Friday, January 13, 2012

Volunteer Advocate Program Continues to Grow

Recruitment expanded in NJ southern counties

The number of volunteers assigned to nursing homes under the OOIE Volunteer Advocate Program has increased by about 20 percent in the last year, thanks to increased marketing and outreach efforts statewide and particularly in South Jersey.

The Volunteer Advocate Program helps promote the health, safety and welfare of residents age 60 and older who live in nursing homes. Advocates help protect residents’ rights and ensure quality of care by making regular visits to a local nursing home. Volunteers must complete a 32-hour training program and shadow and existing volunteer to become a Certified Volunteer Advocate.

Today,with the number of elderly people who are living in long-term care 
Anyone over the age of 21 who is interested in volunteering can email Deirdre Mraw, Program Coordinator, at or call 609.826.5053.
facilities continuing to increase, the need for volunteers is even more critical. According to federal data, more than three-fourths of states use volunteers to support long term care ombudsman programs.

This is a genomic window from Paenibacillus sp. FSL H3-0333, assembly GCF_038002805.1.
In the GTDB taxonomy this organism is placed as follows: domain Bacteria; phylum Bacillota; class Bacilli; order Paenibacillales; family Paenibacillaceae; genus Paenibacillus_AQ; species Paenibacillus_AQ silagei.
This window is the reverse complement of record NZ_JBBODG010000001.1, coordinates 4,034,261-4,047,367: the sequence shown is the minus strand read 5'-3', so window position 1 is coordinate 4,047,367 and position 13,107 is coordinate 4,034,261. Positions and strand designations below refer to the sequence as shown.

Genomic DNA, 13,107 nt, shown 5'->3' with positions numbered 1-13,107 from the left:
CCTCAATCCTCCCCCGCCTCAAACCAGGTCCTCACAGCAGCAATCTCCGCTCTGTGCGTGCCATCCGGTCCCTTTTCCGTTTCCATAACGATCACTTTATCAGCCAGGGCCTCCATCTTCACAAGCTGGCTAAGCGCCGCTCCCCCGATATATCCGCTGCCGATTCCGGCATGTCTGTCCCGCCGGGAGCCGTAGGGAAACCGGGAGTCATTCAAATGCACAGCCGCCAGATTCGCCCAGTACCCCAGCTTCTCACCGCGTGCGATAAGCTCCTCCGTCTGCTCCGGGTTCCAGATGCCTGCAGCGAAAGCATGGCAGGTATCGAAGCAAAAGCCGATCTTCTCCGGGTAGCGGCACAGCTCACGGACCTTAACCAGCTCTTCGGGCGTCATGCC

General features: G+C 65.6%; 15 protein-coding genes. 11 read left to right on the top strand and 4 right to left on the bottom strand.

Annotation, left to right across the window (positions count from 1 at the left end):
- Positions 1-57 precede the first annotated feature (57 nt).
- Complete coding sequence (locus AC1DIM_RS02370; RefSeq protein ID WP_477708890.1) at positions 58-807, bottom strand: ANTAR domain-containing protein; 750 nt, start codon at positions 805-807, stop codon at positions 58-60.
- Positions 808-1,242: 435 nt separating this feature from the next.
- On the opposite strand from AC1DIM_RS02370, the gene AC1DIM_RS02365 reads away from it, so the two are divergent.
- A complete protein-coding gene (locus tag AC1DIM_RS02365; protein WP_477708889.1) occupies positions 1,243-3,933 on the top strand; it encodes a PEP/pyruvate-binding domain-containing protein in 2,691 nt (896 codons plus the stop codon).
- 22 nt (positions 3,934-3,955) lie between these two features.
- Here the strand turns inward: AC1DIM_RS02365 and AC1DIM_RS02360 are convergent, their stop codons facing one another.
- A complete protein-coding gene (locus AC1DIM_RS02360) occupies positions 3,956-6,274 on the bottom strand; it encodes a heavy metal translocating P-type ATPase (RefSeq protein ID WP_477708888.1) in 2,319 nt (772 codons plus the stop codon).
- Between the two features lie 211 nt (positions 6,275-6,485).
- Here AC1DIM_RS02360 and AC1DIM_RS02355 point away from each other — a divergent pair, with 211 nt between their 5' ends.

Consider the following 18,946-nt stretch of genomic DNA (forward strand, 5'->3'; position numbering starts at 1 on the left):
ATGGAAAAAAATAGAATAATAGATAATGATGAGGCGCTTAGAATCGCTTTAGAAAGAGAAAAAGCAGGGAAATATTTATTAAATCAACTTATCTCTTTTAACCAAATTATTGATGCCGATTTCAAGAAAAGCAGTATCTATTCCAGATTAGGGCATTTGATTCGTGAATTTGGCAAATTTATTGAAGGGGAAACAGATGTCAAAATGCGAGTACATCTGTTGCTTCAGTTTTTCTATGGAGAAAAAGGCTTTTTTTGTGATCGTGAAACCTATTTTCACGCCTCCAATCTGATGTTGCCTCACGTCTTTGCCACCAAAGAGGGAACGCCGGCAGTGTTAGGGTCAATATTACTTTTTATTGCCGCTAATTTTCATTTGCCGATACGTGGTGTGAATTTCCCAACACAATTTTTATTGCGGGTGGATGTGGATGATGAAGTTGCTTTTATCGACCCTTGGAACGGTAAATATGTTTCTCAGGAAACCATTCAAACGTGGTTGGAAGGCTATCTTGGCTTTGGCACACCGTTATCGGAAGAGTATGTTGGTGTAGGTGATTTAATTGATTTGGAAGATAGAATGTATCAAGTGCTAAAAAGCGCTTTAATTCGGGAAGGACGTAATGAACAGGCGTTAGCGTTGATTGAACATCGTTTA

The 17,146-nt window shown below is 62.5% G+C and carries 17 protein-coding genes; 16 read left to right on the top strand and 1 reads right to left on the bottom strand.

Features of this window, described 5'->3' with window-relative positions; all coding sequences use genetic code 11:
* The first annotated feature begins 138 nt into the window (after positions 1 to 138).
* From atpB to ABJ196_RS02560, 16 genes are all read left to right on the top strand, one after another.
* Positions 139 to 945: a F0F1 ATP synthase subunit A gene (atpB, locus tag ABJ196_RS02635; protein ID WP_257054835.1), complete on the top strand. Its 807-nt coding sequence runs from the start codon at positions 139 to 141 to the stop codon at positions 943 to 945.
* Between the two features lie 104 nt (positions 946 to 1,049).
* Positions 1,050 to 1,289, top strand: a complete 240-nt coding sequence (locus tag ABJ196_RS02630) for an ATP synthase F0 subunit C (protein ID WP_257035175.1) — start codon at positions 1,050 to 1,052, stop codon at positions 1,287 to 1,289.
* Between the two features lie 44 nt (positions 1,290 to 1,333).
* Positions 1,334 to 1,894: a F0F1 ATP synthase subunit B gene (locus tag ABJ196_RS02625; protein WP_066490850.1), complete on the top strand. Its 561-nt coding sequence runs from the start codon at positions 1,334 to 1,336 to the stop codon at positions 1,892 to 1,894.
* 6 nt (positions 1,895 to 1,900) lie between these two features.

“A volunteer advocate is the voice for those who have none, and helps to make each community a better place to live for all its residents,” said New Jersey Ombudsman James W. McCracken, who – since being named Ombudsman in December 2010, has stepped up outreach efforts in support of the volunteer program.

1 comment:

  1. There are not many tasks that our carers are not able to execute when thoughtful for the older people, however, we often cooperate with Distict nurses and other doctors to make sure that the person gets the best possible treatment.

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